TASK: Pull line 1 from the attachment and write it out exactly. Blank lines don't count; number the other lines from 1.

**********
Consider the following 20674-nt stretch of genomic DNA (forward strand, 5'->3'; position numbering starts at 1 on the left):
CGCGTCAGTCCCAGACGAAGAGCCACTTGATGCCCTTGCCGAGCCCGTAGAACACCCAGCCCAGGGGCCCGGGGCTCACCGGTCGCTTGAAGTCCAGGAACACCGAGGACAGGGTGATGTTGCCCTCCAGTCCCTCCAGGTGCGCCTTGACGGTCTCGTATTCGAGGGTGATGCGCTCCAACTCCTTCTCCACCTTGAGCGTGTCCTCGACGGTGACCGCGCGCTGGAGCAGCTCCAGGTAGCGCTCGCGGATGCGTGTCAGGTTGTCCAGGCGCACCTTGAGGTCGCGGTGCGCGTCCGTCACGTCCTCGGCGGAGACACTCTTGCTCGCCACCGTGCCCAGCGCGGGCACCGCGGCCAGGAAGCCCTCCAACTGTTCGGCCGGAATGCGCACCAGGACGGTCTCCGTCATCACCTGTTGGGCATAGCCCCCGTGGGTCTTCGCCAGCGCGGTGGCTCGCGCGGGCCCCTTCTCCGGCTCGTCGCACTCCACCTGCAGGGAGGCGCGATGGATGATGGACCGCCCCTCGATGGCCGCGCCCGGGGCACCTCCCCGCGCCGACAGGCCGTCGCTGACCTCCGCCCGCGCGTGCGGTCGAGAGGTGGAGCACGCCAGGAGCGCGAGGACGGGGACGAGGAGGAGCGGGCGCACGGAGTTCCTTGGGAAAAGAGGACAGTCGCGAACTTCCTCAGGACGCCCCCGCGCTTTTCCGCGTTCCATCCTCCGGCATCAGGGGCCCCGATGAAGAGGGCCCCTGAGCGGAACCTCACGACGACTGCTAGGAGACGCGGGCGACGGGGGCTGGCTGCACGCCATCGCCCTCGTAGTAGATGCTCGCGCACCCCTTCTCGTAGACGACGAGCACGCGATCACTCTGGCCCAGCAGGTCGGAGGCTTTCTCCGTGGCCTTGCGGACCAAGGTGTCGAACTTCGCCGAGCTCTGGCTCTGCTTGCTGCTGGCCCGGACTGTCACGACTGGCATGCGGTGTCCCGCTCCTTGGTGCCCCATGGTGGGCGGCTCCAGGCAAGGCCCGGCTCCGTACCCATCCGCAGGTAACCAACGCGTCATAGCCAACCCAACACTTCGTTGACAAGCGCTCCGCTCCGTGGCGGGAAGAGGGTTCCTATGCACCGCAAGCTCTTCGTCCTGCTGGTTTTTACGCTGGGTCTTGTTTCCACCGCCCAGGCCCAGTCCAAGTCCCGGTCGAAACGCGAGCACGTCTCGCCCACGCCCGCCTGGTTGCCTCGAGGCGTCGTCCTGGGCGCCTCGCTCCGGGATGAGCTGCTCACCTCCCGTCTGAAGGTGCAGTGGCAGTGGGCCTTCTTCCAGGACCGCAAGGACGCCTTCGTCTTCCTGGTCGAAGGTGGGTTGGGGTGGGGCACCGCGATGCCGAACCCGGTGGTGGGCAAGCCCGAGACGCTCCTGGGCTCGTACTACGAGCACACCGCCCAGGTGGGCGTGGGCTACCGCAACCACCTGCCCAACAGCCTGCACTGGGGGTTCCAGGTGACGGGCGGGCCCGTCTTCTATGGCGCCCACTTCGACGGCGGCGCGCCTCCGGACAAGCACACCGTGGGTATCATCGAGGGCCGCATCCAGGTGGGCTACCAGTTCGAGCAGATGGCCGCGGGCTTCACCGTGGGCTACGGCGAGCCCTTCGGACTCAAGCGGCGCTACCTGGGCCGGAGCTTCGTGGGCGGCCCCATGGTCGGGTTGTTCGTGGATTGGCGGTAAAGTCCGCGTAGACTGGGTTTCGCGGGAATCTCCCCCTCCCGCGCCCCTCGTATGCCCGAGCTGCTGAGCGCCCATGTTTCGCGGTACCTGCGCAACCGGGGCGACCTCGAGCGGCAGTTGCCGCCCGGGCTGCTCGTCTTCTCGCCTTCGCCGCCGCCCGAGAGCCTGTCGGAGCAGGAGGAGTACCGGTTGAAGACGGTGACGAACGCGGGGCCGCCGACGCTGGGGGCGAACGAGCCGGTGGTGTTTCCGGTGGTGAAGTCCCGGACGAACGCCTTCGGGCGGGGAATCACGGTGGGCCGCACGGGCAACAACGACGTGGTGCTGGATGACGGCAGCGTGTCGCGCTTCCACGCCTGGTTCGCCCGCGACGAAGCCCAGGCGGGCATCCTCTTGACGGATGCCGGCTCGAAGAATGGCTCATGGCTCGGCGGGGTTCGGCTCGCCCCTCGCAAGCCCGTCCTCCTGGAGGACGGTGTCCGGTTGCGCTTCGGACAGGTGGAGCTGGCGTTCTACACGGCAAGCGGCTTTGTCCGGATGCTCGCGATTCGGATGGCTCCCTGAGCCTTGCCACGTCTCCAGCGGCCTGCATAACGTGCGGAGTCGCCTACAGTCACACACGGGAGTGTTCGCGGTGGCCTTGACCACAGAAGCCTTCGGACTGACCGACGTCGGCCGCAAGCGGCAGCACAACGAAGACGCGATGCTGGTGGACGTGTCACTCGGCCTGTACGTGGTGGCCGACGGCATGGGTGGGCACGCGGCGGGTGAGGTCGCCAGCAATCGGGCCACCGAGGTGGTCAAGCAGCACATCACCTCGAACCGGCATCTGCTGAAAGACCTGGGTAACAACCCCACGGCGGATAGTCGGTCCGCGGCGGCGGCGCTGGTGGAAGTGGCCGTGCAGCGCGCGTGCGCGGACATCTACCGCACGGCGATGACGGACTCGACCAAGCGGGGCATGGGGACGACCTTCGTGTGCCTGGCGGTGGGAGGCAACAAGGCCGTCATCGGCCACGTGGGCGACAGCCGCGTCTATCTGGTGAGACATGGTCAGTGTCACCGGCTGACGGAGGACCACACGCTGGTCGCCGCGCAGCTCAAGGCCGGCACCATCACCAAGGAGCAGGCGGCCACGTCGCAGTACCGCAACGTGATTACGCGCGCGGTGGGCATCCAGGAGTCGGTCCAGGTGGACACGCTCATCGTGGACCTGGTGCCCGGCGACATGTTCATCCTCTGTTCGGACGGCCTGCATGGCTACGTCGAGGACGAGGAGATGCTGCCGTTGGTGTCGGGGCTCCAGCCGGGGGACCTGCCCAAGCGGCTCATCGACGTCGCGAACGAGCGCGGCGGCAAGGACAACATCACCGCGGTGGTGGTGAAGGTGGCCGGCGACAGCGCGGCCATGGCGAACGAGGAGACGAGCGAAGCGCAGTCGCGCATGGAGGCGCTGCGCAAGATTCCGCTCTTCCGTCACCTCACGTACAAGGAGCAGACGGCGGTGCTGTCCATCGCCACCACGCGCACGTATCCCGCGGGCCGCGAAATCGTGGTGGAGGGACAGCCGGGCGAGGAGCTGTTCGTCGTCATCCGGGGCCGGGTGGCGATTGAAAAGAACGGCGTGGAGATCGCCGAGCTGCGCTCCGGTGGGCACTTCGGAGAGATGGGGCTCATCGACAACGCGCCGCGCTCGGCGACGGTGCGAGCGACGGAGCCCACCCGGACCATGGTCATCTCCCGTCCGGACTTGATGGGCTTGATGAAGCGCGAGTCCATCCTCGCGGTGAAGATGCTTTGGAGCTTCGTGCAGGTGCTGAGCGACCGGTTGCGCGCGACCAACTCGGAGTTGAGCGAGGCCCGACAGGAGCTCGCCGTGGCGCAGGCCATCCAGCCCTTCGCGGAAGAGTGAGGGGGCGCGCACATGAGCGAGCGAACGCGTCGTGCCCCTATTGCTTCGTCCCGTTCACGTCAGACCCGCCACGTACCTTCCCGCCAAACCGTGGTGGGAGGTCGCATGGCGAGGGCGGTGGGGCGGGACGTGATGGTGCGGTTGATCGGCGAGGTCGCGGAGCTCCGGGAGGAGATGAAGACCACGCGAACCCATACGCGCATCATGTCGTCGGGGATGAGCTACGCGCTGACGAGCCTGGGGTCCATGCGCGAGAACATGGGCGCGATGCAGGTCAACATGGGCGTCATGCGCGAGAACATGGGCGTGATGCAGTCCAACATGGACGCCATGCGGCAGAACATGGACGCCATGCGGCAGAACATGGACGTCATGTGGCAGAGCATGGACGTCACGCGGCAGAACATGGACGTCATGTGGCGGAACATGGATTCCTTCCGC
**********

Consider the following 20674-nt stretch of genomic DNA (forward strand, 5'->3'; position numbering starts at 1 on the left):